Johnson was a healthy man in his early stages of life; however, in the year 1970he suffered a severe angina attack and was rushed to San Antonio in Broke Army Hospital. He received treatment Lyndon and recovered for about two years, then got another heart attack in 1972 as he visited his daughter Lynda who was in Virginia. In this period, Lyndon suffered many chest pains, jolting aches that terrified him and made him breathless. Thus, a portable oxygen tank was placed right beside his bed to ensure his safety, where he lay most of his time. Despite the treatments and medications, his situation worsened day after day because of smoking heavily, and he began experiencing severe abdominal pains diagnosed and diverticulosis.

Johnson died at the age of 64 on 22nd January 1973, after suffering a huge heart attack in his bedroom (Logsdon et al. 2010, 235). His death helped Richard Nixon to become victorious in the 1972 election because the second inauguration was two days before Johnson’s death. The funeral service was conducted at the National City Christian Church situated in Washington. It is the church where he repetitively went to worship in his time of presidency. He was later buried in his family’s private graveyard, a few meters from the home where he was born. The state funeral, the last President before Richard Nixon in 1994, was among the unpredictably hectic week in Washington as the Washington Military District (MDW) faced another main challenge less than a week after Nixon’s next inauguration. The inauguration influenced the state funeral in numerous ways, the inauguration occurred two days before the death of Johnson.

Public opinion over Johnson’s legacy repetitively advanced from the time of his death, and the general ranked him in the higher rank. His local guidelines made major improvements in healthcare, civil rights, and welfare because of his domestic policies. Although, he remained condemned for escalating the Vietnam war, which had caused the death of almost 60000 American service members. He was convicted because he was in charge of the explosive dropped in Vietnam, which were over 7.5 million tons, including noxious herbicide.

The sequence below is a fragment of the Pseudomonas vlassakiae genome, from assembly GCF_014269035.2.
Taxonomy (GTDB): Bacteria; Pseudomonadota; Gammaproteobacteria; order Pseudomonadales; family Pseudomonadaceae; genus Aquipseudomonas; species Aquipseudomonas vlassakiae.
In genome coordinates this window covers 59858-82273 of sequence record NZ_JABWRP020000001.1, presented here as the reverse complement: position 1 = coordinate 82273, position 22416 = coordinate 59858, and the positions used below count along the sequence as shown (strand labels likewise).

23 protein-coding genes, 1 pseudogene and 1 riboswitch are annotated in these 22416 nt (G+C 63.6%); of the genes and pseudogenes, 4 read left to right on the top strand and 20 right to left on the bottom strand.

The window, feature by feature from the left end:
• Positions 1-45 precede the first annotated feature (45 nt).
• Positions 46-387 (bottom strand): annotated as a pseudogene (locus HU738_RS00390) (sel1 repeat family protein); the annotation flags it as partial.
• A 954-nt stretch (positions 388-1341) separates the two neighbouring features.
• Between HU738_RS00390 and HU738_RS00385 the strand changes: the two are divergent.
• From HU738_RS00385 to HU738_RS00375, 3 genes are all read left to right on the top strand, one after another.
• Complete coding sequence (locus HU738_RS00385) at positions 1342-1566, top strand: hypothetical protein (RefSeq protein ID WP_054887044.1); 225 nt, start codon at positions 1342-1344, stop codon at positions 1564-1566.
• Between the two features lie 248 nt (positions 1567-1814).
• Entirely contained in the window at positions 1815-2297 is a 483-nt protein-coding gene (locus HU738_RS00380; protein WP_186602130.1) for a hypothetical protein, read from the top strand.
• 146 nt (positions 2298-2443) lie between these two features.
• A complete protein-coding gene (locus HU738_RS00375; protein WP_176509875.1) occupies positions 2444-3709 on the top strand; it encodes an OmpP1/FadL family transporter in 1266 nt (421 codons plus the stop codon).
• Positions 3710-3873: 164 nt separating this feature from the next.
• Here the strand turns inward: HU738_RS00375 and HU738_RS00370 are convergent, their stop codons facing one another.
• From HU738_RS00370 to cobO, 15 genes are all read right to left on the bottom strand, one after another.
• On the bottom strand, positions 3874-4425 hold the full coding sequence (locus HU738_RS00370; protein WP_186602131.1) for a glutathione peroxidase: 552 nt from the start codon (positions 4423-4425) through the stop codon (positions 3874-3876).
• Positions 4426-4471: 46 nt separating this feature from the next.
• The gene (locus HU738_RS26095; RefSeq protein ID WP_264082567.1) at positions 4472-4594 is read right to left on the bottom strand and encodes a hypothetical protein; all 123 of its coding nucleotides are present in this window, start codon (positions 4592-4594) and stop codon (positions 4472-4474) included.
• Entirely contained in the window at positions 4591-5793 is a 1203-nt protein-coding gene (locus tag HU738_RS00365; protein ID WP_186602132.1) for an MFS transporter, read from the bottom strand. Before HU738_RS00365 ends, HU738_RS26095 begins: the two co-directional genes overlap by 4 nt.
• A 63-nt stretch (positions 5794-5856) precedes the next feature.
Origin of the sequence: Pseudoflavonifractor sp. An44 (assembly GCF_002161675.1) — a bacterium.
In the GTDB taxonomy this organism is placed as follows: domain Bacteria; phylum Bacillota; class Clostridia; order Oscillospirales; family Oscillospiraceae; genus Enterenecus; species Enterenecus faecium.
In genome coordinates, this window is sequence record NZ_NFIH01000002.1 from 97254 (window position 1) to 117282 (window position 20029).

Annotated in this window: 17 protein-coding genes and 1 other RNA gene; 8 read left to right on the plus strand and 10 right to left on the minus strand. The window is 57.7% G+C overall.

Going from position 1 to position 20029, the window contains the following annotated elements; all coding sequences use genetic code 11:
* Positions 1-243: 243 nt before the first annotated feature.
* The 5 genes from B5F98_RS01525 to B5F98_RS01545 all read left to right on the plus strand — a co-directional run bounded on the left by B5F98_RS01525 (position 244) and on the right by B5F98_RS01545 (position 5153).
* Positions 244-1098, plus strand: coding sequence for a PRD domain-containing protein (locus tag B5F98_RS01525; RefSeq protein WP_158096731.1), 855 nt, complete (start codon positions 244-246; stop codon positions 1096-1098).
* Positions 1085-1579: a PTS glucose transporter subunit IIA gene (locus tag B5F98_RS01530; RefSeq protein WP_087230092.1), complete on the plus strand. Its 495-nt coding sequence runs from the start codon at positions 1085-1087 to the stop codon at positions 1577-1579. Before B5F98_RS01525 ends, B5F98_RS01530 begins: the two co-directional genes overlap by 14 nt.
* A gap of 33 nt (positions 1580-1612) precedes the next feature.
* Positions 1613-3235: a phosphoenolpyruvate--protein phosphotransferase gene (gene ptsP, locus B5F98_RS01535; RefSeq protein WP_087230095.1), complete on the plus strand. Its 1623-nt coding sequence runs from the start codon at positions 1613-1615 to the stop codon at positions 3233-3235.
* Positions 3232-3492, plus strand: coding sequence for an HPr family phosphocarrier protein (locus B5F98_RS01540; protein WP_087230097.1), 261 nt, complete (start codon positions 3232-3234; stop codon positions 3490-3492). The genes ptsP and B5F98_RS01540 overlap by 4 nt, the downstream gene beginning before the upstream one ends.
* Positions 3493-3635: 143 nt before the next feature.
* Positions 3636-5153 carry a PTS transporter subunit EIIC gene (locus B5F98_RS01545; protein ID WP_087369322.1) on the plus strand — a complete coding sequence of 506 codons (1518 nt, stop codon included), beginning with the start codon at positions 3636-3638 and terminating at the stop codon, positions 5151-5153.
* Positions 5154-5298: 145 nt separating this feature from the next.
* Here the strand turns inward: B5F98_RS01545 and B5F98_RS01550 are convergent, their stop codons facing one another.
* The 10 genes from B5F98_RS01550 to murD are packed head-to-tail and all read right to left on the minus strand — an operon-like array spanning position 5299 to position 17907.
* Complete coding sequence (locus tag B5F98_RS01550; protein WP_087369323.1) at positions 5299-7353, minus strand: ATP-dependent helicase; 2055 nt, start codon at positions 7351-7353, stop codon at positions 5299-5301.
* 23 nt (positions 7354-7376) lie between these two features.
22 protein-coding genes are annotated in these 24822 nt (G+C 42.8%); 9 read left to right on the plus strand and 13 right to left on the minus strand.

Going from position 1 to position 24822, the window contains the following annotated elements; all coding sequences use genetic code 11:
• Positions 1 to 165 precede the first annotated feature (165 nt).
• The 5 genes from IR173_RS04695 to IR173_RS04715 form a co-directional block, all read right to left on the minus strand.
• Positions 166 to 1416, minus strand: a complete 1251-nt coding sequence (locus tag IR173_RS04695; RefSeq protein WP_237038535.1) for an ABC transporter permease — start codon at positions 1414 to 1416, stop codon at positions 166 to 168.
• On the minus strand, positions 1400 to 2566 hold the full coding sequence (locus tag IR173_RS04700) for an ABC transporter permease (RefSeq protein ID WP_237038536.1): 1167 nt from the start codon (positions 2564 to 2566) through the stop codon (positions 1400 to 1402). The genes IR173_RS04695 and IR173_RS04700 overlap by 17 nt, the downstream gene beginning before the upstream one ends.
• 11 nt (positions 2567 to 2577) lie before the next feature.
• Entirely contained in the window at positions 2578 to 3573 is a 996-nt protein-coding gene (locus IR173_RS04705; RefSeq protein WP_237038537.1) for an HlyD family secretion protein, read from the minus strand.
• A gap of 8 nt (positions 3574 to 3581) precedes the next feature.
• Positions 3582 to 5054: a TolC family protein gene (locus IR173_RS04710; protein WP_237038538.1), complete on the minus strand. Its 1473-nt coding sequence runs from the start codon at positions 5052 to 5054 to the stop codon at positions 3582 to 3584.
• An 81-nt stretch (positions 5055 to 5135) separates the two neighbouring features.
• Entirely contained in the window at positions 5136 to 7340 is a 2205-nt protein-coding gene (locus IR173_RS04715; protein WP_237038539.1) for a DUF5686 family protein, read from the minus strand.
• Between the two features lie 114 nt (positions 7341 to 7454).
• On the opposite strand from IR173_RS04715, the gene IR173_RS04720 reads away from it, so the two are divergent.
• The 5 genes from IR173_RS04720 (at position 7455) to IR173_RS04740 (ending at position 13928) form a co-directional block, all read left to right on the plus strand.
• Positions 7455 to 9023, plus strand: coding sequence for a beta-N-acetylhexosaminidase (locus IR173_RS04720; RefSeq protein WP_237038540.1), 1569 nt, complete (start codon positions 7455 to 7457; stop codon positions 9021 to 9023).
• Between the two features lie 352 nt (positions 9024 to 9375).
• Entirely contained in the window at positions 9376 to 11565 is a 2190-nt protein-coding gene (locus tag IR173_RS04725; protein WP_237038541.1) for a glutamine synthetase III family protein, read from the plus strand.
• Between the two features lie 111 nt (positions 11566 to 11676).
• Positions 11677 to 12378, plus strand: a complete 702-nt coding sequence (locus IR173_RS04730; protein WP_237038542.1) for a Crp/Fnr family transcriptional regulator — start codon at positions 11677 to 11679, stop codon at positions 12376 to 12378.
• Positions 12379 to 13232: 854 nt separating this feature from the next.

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Johnson is often regarded as an extremely motivated, untiring, and dignified figure who was cruelly effectively pushing through legislation. He works from eighteen to twenty hours not taking a break and does not have any recreational deeds. Biographer Robert Dallek writes: “There has never been a stronger majority leader in American history. Dallek said Johnson has biographies of every senator, knows their motivations, expectation, and likes, and uses them to benefit himself to secure votes. Extra Johnson biographer wrote: “Johnson used to wake up daily and find out their fears, desires, and then he could influence, dictate, entice and coax them (Frame, et al. 2018, 145).

The person elected to the White House by the greatest percentage of the voters in U.S. history and who passed as many laws than the rest of American politician currently appears to be the public’s best memory of succeeding a murdered hero, plunging the country into a quagmire in Vietnam, deceiving his holy wife, revealing his stomach, applying profanity, making dogs pick his ears, swimming unclothed with him counsellors in the White House swimming pool and emptied the bowels when doing formal business. But, among all these issues, Johnson’s reputation suffered severally from his handling of the Vietnam War, which superseded his civil rights as well as domestic policy achievements and lead to Johnson’s regret for managing “the woman I liked the Great Society.

Work Cited

Ball, Moya Ann. “The Phantom of the Oval Office: The John F. Kennedy Assassination’s Symbolic Impact on Lyndon B. Johnson, His Key Advisers, and the Vietnam Decision-Making Process.” Presidential Studies Quarterly (1994): 105-119.

Frame, Gregory. “‘You’ve got to decide how you want history to remember you’: The Legacy of Lyndon B. Johnson in Film and Television.” Constructing Presidential Legacy: How We Remember the American President. Edinburgh University Press, 2018. 133-57.

Karatzas, Konstantinos D. “LYNDON B. JOHNSON AND THE CIVIL RIGHT ACT OF 1964.” Science Journal of Volgograd State University. History. Area Studies. International Relations/Vestnik Volgogradskogo Gosudarstvennogo Universiteta. Seriâ 4, Istoriâ, Regionovedenie, Mezdunarodnye Otnošeniâ 21.3 (2016).

Logsdon, John M. “John F. Kennedy and the Race to the Moon.” John F. Kennedy and the Race to the Moon. Palgrave Macmillan, New York, 2010. 223-244.

Paul, Catherine A. “Elementary and secondary education act of 1965.” Social Welfare History Project (2016).

Steudeman, Michael J. “The Guardian Genius of Democracy”: The Myth of the Heroic Teacher in Lyndon B. Johnson’s Education Policy Rhetoric, 1964–1966.” Rhetoric & Public Affairs 17.3 (2014): 477-510.

Suskind, Ron. The price of loyalty: George W. Bush, the White House, and the education of Paul O’Neill. Simon and Schuster, 2004.